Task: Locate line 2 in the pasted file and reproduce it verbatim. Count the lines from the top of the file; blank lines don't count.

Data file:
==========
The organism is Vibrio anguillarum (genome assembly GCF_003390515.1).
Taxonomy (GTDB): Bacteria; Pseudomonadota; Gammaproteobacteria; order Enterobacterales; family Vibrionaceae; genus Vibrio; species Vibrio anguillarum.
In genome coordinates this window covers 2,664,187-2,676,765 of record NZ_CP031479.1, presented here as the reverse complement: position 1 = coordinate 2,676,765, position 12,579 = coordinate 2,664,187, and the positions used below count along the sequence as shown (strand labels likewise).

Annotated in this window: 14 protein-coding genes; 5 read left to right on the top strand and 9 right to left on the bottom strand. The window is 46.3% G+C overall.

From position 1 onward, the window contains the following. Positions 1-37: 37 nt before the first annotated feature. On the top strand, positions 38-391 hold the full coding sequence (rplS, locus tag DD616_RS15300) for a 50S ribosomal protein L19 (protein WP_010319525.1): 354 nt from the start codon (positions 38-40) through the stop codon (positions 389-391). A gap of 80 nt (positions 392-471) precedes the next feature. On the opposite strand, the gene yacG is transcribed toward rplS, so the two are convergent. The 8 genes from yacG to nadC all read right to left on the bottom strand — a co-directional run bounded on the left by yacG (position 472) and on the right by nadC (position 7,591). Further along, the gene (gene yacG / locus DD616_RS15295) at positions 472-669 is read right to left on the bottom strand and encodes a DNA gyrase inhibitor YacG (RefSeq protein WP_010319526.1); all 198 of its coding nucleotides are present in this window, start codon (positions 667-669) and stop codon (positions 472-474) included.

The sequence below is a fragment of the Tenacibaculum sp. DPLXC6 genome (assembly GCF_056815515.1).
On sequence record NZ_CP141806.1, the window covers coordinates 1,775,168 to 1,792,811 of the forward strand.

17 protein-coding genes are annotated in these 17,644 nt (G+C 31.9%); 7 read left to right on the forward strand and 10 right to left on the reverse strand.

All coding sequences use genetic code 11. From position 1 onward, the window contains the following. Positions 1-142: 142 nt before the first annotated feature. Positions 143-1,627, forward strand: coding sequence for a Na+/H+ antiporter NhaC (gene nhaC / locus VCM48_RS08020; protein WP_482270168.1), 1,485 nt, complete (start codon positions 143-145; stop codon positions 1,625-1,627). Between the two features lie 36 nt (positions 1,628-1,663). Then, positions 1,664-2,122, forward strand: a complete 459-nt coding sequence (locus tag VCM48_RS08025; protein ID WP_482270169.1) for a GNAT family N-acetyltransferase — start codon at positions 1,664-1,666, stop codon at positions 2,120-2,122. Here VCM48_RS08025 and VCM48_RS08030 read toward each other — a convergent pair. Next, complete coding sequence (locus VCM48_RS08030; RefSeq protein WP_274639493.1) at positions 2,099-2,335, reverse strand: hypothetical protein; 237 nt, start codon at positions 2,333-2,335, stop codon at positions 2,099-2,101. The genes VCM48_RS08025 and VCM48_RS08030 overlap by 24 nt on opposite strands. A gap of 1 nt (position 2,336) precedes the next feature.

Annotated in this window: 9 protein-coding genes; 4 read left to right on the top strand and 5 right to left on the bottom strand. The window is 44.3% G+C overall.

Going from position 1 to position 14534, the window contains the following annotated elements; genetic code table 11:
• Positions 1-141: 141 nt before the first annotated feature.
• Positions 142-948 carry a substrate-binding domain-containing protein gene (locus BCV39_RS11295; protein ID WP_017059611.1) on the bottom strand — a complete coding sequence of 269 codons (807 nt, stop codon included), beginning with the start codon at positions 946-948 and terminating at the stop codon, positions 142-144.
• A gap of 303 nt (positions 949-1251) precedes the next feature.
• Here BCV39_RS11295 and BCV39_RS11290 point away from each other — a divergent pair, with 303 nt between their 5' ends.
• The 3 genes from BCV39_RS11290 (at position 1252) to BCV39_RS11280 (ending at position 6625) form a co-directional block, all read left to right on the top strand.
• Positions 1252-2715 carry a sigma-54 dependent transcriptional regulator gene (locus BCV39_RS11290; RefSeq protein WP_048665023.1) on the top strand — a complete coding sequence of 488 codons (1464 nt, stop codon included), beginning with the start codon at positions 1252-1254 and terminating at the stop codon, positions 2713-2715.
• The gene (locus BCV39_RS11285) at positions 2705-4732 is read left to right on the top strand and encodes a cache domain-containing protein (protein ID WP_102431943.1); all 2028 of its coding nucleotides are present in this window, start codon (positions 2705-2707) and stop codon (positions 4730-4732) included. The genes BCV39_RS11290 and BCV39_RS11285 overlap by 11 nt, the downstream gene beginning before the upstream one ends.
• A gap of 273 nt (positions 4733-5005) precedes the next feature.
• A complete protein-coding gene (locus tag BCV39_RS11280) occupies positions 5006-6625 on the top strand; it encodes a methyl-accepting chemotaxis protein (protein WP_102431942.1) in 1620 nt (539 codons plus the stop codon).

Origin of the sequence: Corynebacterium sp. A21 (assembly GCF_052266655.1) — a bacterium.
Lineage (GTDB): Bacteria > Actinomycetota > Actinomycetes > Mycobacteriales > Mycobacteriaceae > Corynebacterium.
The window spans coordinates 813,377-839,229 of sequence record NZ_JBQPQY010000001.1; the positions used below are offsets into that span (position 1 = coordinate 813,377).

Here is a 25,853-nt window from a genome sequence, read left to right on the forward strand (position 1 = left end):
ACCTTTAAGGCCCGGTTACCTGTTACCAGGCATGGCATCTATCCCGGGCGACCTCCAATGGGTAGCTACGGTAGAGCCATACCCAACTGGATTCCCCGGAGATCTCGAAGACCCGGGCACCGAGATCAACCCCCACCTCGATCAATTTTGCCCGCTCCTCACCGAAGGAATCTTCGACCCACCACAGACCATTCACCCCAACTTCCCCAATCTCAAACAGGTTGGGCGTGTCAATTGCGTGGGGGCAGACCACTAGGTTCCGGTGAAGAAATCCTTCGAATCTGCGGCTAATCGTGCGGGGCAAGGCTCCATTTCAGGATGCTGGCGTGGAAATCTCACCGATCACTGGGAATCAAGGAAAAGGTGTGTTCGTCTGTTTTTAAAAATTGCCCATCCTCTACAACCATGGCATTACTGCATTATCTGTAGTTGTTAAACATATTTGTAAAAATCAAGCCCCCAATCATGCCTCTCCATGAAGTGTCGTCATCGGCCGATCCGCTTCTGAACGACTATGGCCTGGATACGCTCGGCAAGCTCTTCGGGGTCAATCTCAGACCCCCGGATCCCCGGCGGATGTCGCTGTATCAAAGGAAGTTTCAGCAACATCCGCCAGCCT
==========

Taxonomy (GTDB): Bacteria; Pseudomonadota; Gammaproteobacteria; order Enterobacterales; family Vibrionaceae; genus Vibrio; species Vibrio anguillarum.